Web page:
Who bears costs of agency’s fiscal woes?


South Bend Tribune

The recent news that Indiana’s Department of Child Services had paid more than $600,000 in late fees was another reminder of the depth of the embattled agency’s troubles in fulfilling its mission of protecting Indiana’s children.

It also reflects the daunting challenge of correcting mistakes made under former DCS director James Payne.

A State Board of Accounts audit, covering

March 1, 2010, to Jan. 31, 2014, noted $627,168 in late payment penalties to such vendors as therapists and foster care agencies. According to Indiana law, state agencies are required to pay a 1 percent per month penalty when they fail to pay for personal services, goods, equipment and travel.

There’s nothing good about running up late fees — and at taxpayer expense, no less. But it’s worth noting the steps DCS has taken to address the problem: In its written response to the audit, the agency said it had instituted several measures and that late interest payments had been reduced to just shy of $66,000.

And, according to a story in the South Bend Tribune, a group representing many of the providers affected by those late payments notes improvements under the new administration.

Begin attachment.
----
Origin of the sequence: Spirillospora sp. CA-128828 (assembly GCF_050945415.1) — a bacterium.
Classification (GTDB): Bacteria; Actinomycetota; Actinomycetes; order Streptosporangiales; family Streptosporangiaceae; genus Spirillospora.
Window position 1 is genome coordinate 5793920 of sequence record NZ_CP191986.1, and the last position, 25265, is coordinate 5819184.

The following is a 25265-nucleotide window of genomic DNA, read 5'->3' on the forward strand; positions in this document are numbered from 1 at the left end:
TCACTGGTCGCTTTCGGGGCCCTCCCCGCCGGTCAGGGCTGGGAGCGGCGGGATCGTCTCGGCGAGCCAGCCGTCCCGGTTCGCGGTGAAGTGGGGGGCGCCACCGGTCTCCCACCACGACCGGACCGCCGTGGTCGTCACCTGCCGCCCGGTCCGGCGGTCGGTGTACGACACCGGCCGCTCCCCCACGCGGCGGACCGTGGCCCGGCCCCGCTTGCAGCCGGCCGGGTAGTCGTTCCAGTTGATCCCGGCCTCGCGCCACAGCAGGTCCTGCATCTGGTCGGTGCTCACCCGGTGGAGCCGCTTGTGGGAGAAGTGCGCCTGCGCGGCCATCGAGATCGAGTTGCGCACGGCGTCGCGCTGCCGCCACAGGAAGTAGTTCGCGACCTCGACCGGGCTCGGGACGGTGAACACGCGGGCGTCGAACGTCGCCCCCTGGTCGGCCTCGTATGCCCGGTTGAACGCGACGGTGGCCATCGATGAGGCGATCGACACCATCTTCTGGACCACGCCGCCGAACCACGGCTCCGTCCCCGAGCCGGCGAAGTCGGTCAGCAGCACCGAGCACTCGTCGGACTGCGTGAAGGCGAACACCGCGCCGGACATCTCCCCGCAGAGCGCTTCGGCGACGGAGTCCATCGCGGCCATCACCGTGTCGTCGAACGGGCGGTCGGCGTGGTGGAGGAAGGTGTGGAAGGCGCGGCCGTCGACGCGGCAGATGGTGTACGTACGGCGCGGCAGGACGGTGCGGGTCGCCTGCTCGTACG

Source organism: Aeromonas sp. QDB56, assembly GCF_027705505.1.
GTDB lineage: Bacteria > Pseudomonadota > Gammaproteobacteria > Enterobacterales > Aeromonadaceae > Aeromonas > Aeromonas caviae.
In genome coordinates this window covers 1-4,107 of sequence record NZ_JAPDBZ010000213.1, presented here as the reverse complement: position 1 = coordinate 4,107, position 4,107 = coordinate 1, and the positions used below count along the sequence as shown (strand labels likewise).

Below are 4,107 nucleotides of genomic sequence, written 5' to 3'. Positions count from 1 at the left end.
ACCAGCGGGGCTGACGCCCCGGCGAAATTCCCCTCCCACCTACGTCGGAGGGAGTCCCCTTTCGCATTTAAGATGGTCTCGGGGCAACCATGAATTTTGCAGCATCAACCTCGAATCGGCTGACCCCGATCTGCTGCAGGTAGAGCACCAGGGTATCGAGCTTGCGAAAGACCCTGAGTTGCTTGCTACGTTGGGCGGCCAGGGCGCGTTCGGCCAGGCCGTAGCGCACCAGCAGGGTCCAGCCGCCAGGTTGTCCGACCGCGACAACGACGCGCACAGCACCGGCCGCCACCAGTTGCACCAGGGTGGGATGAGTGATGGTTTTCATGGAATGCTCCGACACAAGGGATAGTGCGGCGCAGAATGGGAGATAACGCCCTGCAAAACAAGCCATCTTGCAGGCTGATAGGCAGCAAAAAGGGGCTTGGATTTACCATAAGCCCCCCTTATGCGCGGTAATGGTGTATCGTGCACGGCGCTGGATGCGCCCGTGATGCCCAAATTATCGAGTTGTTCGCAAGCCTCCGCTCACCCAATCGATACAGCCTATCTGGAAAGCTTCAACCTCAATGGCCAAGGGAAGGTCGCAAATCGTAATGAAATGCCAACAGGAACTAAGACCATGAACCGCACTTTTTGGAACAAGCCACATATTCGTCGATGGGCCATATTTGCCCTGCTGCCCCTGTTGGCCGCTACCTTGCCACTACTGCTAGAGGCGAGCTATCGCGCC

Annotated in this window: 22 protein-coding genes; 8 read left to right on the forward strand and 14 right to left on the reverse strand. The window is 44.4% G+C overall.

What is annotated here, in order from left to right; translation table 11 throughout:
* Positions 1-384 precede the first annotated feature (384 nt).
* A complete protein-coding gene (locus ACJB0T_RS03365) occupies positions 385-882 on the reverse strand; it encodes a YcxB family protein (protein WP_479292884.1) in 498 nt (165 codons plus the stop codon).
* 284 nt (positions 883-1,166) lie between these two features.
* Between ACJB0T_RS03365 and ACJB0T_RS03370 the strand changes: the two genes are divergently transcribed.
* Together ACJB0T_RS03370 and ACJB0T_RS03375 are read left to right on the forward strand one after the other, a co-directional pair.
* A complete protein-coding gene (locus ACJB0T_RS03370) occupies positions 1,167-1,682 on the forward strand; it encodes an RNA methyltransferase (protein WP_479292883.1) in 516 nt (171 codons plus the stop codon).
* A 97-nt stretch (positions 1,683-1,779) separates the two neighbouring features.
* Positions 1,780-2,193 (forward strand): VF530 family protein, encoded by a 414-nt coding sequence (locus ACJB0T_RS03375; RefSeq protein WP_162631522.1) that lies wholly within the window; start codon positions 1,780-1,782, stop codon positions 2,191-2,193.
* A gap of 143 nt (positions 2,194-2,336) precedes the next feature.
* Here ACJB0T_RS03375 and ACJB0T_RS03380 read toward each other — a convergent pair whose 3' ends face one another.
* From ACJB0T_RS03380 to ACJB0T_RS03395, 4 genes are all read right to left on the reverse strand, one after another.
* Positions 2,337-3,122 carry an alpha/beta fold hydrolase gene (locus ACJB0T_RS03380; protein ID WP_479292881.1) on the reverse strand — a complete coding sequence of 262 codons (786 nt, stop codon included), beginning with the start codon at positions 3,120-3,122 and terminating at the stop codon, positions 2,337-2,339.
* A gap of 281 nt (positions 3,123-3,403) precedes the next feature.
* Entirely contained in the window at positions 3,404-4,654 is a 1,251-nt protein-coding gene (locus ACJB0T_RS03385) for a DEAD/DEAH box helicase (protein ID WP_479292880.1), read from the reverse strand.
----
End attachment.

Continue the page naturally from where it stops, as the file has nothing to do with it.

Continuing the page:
Progress is sorely needed at DCS, which faces criticism for a number of issues related to its performance in protecting Hoosier children. There are clear signs that Director Mary Beth Bonaventura, who took the position last year, is making real efforts to address many of the problems

she inherited.

There are still many areas of concern — including the release of information after a fatality.

And change can’t come soon enough. But reversing the damage done in previous years is critical, and all who care about Indiana’s most vulnerable should welcome all signs of improvement — even as they remain vigilant to this cause.

This was distributed by Hoosier State Press Association. Send

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